No-Knead Peanut Butter Bread (can swap almond butter)
Even as an adult, peanut butter and jelly is still a favorite combination. A few times a year I’ll still make a ‘pb & j’ with the kids for lunch, enjoying some junior high nostalgia along with a glass of milk and a handful of potato chips. I decided maybe it was time to class peanut butter up a bit, by turning it into an almost-brioche loaf that is perfect for toasting, or a sandwich bread with extra peanut butter power. Peanut butter swirl buns are also a good idea, and I think French toast might have to be next on my to-do list.
No-Knead Peanut Butter Bread
Almond butter can be substituted for the peanut butter.
1 1/2 cups whole milk
1/2 cup honey
1/2 cup (1 stick) unsalted butter, melted
1 cup peanut butter
5 large eggs, lightly beaten
7 cups unbleached all-purpose flour
1 tablespoon active dry, or instant yeast (1 packet)
1 to 1 1/2 tablespoons kosher salt
In a large saucepan, combine the milk, honey, butter, and peanut butter. Heat over low heat until the butter is melted. Whisk the ingredients together until mixed, and then set aside to cool to 100-110 degrees.
In a medium bowl, lightly beat the eggs together. Set aside.
Mix the flour, yeast, and salt in a 5-quart bowl of a standing mixer fitted with a paddle attachment (or lidded but not airtight food container). Pour the peanut butter mixture and the eggs over the flour and mix on low until combined (or use a dough whisk to incorporate the peanut butter mixture and eggs into the flour). Pour the mixture into a large food container and cover (not airtight), and allow to sit at room temperature for about two hours.
To bake the bread:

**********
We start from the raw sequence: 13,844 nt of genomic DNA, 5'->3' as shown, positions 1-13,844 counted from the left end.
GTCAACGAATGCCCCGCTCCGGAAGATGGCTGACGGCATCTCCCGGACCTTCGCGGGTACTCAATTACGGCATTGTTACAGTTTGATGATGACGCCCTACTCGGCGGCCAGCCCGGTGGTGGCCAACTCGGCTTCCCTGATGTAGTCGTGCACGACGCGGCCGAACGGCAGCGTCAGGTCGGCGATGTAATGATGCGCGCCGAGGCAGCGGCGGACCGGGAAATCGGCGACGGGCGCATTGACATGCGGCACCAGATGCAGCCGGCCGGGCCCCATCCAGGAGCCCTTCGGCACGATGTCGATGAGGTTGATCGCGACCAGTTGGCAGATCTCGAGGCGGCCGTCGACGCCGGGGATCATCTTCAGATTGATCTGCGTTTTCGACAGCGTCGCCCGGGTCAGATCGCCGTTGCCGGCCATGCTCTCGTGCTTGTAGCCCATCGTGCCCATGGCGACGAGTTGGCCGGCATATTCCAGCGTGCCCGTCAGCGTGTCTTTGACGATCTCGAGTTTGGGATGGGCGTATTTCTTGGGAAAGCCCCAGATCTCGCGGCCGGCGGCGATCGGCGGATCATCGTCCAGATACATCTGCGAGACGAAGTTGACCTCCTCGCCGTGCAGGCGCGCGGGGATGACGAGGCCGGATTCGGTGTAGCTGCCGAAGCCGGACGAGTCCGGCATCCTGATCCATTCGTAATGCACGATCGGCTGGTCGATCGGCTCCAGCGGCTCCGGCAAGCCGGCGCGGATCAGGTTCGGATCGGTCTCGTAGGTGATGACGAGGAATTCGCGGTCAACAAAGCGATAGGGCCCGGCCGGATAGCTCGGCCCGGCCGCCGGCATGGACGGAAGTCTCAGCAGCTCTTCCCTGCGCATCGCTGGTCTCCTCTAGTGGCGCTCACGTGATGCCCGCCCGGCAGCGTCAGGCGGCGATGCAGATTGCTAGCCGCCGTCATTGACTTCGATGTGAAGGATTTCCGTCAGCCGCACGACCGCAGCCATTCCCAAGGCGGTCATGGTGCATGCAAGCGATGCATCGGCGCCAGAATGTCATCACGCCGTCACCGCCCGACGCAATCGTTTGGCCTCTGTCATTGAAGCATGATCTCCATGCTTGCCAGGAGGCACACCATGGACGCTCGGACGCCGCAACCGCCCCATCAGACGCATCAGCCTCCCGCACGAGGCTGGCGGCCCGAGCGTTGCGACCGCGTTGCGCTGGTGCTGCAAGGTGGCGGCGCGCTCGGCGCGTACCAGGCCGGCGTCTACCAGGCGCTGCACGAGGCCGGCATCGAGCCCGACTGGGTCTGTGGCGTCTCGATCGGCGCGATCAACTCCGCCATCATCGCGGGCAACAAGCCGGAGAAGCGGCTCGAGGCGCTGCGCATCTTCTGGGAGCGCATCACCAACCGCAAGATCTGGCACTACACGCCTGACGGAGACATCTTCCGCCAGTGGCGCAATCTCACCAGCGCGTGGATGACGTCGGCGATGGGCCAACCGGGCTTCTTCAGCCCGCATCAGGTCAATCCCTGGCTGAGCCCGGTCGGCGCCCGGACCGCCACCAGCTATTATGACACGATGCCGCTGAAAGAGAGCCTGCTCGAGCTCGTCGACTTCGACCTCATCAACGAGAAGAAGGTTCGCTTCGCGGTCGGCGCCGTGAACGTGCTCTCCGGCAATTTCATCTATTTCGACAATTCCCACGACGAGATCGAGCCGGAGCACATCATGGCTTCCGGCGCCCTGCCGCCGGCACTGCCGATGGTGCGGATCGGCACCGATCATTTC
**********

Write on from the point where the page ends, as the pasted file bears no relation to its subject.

Weigh a 2-pound piece of dough (large cantaloupe-size) a scale.
Let the dough rise in a well greased non-stick 8 1/2 x 4 1/2- inch Loaf Pan, covered loosely with plastic wrap for 1 hour and 40 minutes (or just 60 minutes if you are using fresh, unrefrigerated dough).
Twenty minutes before baking time, preheat the oven to 350 degrees. Bake the loaf for about 60 minutes. Flip the loaf out of the pan and allow to cool before cutting it.
To bake the peanut butter swirl buns:
1 1/2 pounds peanut butter dough
2 tablespoons unsalted butter, melted
1/2 cup brown sugar
Follow Zoe’s instructions for assembling and baking the swirl buns, using the melted butter and brown sugar for the filling.
When the buns have cooled, top the swirled buns with peanut butter cream cheese icing:
8 tablespoons (1 stick) unsalted butter, room temperature
4 ounces cream cheese, room temperature
2 tablespoons creamy peanut butter
1 teaspoon vanilla extract
pinch of salt
1 cup powdered sugar
In the bowl of a standing mixer, mix together the butter and cream cheese until smooth and fluffy, 3-5 minutes. Add the peanut butter, vanilla, and salt and mix again until smooth. Add the powdered sugar and beat again until smooth and fluffy.
18 thoughts on “No-Knead Peanut Butter Bread (can swap almond butter)”
I’m thinking Speculaas butter. Has anybody tried that yet?
What kind of peanut butter? The unsweetened kind, or the regular, sweetened kind like Skippy or Peter Pan?
This was made with packaged stuff, but you can use natural…
Will whole wheat or whole wheat pastry flour work?